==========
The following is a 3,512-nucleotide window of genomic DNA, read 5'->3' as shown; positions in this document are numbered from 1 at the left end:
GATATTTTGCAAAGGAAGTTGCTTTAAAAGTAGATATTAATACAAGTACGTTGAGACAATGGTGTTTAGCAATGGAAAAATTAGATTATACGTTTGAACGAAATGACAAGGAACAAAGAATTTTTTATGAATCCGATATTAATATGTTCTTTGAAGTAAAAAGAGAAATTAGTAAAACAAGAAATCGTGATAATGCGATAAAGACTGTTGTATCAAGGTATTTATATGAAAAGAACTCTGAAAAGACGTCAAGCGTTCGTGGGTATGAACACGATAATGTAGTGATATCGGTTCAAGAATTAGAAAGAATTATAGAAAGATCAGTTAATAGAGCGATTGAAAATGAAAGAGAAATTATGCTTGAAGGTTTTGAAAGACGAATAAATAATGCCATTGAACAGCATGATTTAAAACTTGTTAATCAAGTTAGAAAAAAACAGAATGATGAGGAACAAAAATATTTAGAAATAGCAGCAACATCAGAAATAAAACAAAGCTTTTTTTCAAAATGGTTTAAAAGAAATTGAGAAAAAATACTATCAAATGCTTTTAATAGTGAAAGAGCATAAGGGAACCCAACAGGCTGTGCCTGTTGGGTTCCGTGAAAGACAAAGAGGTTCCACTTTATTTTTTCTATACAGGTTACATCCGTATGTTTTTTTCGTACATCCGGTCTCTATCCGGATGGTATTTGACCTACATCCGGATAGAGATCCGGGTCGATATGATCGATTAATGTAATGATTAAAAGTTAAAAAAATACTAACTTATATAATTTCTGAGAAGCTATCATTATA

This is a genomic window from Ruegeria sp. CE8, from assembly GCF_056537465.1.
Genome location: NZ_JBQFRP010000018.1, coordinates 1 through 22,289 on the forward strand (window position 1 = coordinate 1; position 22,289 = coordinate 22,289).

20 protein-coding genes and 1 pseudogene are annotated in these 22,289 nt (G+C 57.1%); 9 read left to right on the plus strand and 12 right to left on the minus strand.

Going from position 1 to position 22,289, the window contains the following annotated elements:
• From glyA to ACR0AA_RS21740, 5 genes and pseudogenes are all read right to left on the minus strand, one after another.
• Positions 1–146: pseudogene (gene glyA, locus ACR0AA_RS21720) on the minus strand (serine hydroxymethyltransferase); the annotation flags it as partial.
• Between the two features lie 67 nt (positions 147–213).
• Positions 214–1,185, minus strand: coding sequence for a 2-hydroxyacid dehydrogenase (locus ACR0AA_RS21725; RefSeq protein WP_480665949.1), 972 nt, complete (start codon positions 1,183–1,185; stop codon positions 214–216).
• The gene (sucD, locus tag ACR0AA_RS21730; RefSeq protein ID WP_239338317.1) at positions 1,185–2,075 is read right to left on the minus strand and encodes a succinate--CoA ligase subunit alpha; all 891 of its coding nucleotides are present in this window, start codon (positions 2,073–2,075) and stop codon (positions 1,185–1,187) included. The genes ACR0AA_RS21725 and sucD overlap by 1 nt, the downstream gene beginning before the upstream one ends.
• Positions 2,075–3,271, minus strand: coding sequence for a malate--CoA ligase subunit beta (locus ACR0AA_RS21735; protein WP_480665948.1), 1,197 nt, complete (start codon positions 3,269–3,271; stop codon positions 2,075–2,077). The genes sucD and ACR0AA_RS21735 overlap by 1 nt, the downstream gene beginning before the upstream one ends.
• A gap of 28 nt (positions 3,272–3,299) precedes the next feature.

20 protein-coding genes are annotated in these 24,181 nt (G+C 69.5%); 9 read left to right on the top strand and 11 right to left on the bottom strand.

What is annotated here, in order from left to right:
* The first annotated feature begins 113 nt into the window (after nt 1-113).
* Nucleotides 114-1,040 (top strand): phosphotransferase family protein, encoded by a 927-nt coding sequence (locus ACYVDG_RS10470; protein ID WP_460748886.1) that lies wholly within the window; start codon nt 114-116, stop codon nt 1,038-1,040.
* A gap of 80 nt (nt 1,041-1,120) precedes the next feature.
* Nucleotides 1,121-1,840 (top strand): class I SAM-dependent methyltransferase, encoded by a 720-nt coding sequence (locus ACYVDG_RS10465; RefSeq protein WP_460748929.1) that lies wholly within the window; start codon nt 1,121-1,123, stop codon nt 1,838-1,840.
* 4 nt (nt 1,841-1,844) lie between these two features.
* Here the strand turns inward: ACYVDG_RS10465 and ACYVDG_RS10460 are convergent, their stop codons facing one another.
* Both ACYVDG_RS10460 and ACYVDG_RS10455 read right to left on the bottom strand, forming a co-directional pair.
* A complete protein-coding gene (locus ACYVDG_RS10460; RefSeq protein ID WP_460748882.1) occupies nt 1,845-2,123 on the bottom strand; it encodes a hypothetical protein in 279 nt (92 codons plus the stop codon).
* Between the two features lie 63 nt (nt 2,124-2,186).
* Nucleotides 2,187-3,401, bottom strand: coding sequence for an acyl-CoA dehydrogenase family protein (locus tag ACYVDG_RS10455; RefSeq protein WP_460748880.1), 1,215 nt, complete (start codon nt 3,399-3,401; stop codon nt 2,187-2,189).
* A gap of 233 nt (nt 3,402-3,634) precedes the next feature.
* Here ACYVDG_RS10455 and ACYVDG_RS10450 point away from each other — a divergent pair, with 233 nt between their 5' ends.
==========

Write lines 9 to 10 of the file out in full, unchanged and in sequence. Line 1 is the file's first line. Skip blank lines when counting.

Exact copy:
• Between the two features lie 67 nt (positions 147–213).
• Positions 214–1,185, minus strand: coding sequence for a 2-hydroxyacid dehydrogenase (locus ACR0AA_RS21725; RefSeq protein WP_480665949.1), 972 nt, complete (start codon positions 1,183–1,185; stop codon positions 214–216).